Bergen County, N.J., Philadelphia County and Wayne County, Mich., where the Giants, the Eagles and the Detroit Lions are based, are among the hardest hit areas, having seen a large number of cases over all and a high number of cases per capita. In Brown County, Wis., a smaller community that is home to the Green Bay Packers, cases doubled about every three days in early April but have since slowed. The rate of increase in cases in King County, Wash., home to the Seattle Seahawks, peaked in March and has been declining since.

These statistics, though, may understate the actual number of cases because available testing is limited. The number of cases is rising in some states that have loosened their stay-at-home restrictions. One model used by the Trump administration projected the number of daily deaths in the United States to reach about 3,000 by June 1, a 70 percent increase from current numbers, according to an internal document obtained by The New York Times. By most estimates, a vaccine against the Covid-19 virus is many months away.

Still, compared with other professional leagues, which shut down midseason, the N.F.L. has had time to prepare. While the N.B.A. scrambled to close, the N.F.L. forged ahead with free agency in March and its draft in April, albeit remotely. The league turned the release of its 2020 schedule into a three-hour, prime-time TV event.

Despite its resolve, the N.F.L. is starting to acknowledge that the virus may derail its plans to open the season on time and in front of fans. The league moved its international games back to the United States. Before announcing the new schedule, league and team officials contacted officials in their states to let them know that contingencies had been made in case games must be postponed or canceled. The Jets said they would not sell single-game tickets, which may reduce overcrowding at MetLife Stadium if games are played in front of fans. Tom Garfinkel, the president of the Miami Dolphins, unveiled plans to play games at Hard Rock Stadium in front of 15,000 fans, or about a quarter of capacity.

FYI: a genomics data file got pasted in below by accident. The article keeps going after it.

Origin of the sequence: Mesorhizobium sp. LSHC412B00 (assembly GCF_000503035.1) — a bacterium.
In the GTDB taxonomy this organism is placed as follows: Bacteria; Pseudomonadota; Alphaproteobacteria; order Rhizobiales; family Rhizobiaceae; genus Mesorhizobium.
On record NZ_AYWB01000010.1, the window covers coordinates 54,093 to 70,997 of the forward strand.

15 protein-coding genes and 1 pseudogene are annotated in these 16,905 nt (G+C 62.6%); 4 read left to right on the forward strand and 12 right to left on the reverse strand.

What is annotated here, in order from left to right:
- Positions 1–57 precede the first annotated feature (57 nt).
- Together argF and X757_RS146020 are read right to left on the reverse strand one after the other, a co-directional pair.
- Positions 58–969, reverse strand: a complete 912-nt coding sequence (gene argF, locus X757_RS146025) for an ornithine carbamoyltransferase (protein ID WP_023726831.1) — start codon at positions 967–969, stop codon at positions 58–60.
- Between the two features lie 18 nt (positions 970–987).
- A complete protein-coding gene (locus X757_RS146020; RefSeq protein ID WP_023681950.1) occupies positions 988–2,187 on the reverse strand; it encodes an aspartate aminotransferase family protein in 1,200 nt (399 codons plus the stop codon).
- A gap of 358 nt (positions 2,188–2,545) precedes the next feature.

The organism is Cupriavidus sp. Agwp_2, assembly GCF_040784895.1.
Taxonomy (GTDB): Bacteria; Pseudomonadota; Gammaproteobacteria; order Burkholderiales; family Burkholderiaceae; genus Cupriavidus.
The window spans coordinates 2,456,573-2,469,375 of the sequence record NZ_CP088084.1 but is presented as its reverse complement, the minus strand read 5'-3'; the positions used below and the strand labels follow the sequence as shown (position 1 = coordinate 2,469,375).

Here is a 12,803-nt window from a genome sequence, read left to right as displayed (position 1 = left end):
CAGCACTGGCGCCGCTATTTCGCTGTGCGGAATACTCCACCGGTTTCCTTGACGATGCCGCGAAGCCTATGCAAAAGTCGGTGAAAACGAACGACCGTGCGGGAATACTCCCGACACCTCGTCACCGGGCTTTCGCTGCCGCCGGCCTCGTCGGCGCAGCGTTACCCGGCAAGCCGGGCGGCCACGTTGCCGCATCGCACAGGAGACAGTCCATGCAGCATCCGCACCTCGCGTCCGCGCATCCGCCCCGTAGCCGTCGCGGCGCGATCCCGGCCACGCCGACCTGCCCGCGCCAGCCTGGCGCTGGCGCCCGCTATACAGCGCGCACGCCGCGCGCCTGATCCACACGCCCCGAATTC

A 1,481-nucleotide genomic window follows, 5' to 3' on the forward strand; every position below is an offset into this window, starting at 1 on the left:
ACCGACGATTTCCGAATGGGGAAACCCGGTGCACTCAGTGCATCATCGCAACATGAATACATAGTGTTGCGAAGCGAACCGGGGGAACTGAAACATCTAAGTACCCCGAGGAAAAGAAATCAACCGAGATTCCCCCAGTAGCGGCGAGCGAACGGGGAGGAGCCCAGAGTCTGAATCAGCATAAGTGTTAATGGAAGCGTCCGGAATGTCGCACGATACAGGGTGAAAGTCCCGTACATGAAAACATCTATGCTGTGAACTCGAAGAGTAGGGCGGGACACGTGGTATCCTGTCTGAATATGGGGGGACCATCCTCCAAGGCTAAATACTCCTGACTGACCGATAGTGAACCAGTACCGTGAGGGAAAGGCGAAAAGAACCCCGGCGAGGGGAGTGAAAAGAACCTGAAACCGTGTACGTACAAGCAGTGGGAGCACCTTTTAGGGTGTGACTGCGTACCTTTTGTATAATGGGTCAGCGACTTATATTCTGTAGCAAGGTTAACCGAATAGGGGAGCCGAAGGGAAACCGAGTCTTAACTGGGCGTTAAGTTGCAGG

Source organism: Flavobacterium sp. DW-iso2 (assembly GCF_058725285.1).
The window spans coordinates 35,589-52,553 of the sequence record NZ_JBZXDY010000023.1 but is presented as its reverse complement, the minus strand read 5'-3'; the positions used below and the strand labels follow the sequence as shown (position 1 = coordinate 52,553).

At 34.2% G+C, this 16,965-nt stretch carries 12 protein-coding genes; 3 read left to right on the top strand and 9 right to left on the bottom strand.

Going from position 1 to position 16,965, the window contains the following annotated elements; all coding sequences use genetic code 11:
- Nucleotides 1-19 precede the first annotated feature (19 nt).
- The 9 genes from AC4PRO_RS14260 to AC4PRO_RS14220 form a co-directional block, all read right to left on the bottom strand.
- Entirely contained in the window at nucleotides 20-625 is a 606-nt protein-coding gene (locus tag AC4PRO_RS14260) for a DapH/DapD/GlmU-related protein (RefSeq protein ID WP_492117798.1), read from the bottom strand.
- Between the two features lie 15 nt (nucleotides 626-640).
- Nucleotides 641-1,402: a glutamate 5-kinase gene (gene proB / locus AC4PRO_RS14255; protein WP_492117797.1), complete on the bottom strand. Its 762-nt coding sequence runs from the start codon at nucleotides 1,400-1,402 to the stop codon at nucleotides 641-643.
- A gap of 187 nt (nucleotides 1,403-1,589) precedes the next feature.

Last week, Roger Goodell, the N.F.L. commissioner, sent club executives guidelines for how to reopen their facilities gradually, at first to only staff and coaches. No more than 50 percent of employees can be in the building at once. Employees should work in shifts to minimize contact. Every club must create an infection response team, encourage continued telecommuting work policies and discourage nonessential travel.

“It is impossible to predict what the next few months will bring,” Goodell wrote. The league, he added, “will be prepared to address any contingencies as they arise.”

Next would be plans for the return of players to the facilities. The league is working with infectious disease physicians from Duke and other experts, and speaking with the N.F.L. Players Association about how and when they can return.